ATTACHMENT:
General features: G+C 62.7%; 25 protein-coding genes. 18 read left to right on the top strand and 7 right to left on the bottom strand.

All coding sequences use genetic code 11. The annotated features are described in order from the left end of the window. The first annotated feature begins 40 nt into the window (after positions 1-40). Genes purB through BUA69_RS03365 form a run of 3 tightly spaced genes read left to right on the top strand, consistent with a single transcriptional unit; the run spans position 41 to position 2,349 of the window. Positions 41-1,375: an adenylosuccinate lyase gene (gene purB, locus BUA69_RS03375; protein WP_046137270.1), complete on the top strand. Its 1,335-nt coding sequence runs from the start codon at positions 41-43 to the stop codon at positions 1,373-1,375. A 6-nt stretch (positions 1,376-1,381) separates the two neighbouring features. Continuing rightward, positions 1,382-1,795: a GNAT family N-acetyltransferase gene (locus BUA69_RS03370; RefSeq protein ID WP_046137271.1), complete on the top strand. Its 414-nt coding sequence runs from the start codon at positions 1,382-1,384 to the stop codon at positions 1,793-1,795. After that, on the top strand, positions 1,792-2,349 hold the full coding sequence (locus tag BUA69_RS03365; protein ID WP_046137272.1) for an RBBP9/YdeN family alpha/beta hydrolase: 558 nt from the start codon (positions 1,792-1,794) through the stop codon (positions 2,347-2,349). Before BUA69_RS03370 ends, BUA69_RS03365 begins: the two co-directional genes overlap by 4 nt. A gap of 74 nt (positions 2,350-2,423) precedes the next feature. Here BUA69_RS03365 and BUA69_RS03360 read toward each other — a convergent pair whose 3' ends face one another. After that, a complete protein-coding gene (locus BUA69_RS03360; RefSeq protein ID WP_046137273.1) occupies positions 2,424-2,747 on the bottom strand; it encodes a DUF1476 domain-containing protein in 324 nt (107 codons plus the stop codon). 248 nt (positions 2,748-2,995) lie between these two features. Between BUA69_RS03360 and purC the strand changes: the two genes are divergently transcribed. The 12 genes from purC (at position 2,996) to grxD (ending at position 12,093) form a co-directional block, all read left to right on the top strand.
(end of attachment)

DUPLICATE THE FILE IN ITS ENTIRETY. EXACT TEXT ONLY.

General features: G+C 62.7%; 25 protein-coding genes. 18 read left to right on the top strand and 7 right to left on the bottom strand.

All coding sequences use genetic code 11. The annotated features are described in order from the left end of the window. The first annotated feature begins 40 nt into the window (after positions 1-40). Genes purB through BUA69_RS03365 form a run of 3 tightly spaced genes read left to right on the top strand, consistent with a single transcriptional unit; the run spans position 41 to position 2,349 of the window. Positions 41-1,375: an adenylosuccinate lyase gene (gene purB, locus BUA69_RS03375; protein WP_046137270.1), complete on the top strand. Its 1,335-nt coding sequence runs from the start codon at positions 41-43 to the stop codon at positions 1,373-1,375. A 6-nt stretch (positions 1,376-1,381) separates the two neighbouring features. Continuing rightward, positions 1,382-1,795: a GNAT family N-acetyltransferase gene (locus BUA69_RS03370; RefSeq protein ID WP_046137271.1), complete on the top strand. Its 414-nt coding sequence runs from the start codon at positions 1,382-1,384 to the stop codon at positions 1,793-1,795. After that, on the top strand, positions 1,792-2,349 hold the full coding sequence (locus tag BUA69_RS03365; protein ID WP_046137272.1) for an RBBP9/YdeN family alpha/beta hydrolase: 558 nt from the start codon (positions 1,792-1,794) through the stop codon (positions 2,347-2,349). Before BUA69_RS03370 ends, BUA69_RS03365 begins: the two co-directional genes overlap by 4 nt. A gap of 74 nt (positions 2,350-2,423) precedes the next feature. Here BUA69_RS03365 and BUA69_RS03360 read toward each other — a convergent pair whose 3' ends face one another. After that, a complete protein-coding gene (locus BUA69_RS03360; RefSeq protein ID WP_046137273.1) occupies positions 2,424-2,747 on the bottom strand; it encodes a DUF1476 domain-containing protein in 324 nt (107 codons plus the stop codon). 248 nt (positions 2,748-2,995) lie between these two features. Between BUA69_RS03360 and purC the strand changes: the two genes are divergently transcribed. The 12 genes from purC (at position 2,996) to grxD (ending at position 12,093) form a co-directional block, all read left to right on the top strand.